Can AI Improve the Justice System?

The system for granting asylum in the U.S. has long been a political point of contention. Democrats and Republicans debate how liberal or restrictive its rules should be, but evidence suggests that the fate of some asylum seekers may be less influenced by the rules than by something far more arbitrary: the judge they’re assigned.

A 2007 study titled “Refugee Roulette” found that one judge granted asylum to only 5 percent of Colombian applicants, whereas another—working in the same building and applying the same rules—granted it to 88 percent.

Asylum is by no means the only part of our legal system where such discrepancies arise. In a landmark 1974 study, 50 judges were given an identical set of facts about a hypothetical heroin dealer. Their proposed sentences ranged anywhere from one to 10 years. The problem persists today. A series of more recent studies suggests that some judges show greater leniency toward defendants of their own race, whereas others are systematically harsher on such defendants.

This kind of variability—the kind that comes from any exercise of human judgment—creates massive unpredictability in the legal system. Because humans are inconsistent and subjective, we’ve come to see this as a fixed feature of our justice system. But it doesn’t have to be. Artificial intelligence, used in concert with human decision making, offers us a way to rein in the inconsistency that distorts the application of our laws and subjects so many people to unpredictable judgments.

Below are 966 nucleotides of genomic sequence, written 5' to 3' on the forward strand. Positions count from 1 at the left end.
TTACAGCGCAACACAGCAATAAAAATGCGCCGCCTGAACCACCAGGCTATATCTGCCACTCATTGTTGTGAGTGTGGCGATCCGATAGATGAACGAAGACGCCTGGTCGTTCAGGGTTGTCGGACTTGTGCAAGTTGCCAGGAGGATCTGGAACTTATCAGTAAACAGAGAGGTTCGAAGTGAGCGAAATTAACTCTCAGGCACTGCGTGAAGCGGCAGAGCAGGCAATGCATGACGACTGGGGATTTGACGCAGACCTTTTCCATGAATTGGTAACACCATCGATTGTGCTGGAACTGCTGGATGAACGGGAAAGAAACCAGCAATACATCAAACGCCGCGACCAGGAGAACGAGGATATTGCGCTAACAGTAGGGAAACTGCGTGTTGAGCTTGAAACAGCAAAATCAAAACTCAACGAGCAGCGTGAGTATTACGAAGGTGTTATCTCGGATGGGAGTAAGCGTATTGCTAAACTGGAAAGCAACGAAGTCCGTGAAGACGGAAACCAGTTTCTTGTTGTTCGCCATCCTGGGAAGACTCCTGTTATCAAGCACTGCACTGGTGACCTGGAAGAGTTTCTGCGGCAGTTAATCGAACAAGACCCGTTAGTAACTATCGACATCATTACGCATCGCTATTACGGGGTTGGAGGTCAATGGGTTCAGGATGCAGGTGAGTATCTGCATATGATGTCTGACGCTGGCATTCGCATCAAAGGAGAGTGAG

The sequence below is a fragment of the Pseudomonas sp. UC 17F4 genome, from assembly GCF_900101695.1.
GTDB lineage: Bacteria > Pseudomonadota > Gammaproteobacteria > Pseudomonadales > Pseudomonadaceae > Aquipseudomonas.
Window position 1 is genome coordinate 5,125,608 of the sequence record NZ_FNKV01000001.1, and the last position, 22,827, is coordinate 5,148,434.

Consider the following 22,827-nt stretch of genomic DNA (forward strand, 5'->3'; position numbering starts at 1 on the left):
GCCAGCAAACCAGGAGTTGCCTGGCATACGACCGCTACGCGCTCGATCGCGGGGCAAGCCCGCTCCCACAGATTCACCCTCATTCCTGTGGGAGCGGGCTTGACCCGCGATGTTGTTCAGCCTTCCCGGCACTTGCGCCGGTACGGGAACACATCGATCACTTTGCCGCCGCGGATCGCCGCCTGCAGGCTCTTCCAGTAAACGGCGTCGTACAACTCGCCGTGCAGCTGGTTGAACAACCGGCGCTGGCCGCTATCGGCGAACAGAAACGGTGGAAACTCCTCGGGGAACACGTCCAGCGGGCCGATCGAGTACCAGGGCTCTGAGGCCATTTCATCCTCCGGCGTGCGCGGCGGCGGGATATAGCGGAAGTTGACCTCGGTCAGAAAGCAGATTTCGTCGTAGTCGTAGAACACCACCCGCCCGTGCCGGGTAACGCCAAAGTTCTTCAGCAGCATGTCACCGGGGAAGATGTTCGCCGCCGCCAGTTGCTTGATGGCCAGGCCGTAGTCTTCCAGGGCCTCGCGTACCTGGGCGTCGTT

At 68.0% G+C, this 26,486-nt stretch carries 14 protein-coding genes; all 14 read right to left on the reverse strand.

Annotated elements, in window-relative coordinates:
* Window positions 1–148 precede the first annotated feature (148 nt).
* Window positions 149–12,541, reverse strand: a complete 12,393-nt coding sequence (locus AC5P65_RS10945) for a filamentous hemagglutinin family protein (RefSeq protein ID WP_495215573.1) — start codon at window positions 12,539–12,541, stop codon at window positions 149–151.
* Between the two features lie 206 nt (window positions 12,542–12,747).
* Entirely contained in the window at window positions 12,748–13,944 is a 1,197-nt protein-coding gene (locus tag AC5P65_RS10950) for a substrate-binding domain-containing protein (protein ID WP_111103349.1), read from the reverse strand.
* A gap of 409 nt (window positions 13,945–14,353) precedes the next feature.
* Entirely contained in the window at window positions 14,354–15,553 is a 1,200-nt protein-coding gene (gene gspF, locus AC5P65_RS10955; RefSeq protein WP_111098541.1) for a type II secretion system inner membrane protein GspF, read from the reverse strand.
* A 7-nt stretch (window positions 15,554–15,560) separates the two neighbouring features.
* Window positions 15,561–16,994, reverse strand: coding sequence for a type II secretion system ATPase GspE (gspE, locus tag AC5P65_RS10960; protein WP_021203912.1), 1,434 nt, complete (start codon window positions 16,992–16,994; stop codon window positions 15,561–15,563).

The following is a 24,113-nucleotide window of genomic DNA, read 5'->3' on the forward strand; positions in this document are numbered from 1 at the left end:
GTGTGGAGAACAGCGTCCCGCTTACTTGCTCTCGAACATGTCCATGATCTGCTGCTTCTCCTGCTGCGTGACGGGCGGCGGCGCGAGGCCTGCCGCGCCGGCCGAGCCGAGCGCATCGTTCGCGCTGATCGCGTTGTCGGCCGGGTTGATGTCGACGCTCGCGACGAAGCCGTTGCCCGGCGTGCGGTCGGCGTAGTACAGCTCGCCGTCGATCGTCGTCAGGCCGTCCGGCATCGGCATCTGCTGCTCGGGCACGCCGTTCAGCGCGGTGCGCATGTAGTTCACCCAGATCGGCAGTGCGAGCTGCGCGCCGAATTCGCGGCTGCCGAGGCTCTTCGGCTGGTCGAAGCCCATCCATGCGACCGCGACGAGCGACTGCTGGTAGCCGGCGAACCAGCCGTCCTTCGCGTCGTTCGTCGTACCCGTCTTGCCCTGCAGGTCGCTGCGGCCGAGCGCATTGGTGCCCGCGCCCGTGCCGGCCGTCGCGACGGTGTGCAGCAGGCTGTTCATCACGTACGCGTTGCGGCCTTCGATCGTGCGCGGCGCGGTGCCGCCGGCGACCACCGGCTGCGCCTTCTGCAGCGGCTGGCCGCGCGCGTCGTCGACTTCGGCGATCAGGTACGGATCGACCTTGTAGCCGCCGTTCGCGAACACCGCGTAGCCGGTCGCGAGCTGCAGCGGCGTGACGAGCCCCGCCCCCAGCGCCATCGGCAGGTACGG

Some variability is to be expected, even desired: Our legal ideals— fairness, justice, proportionality—lend themselves to a range of reasonable interpretations. And judicial discretion is crucial for preserving the rule of law; without it, those with political power could bend judicial outcomes to their will. This is why courts controlled by nondemocratic leaders are likened to kangaroos: They “jump” over evidence, reason, and rules to get to a preordained result.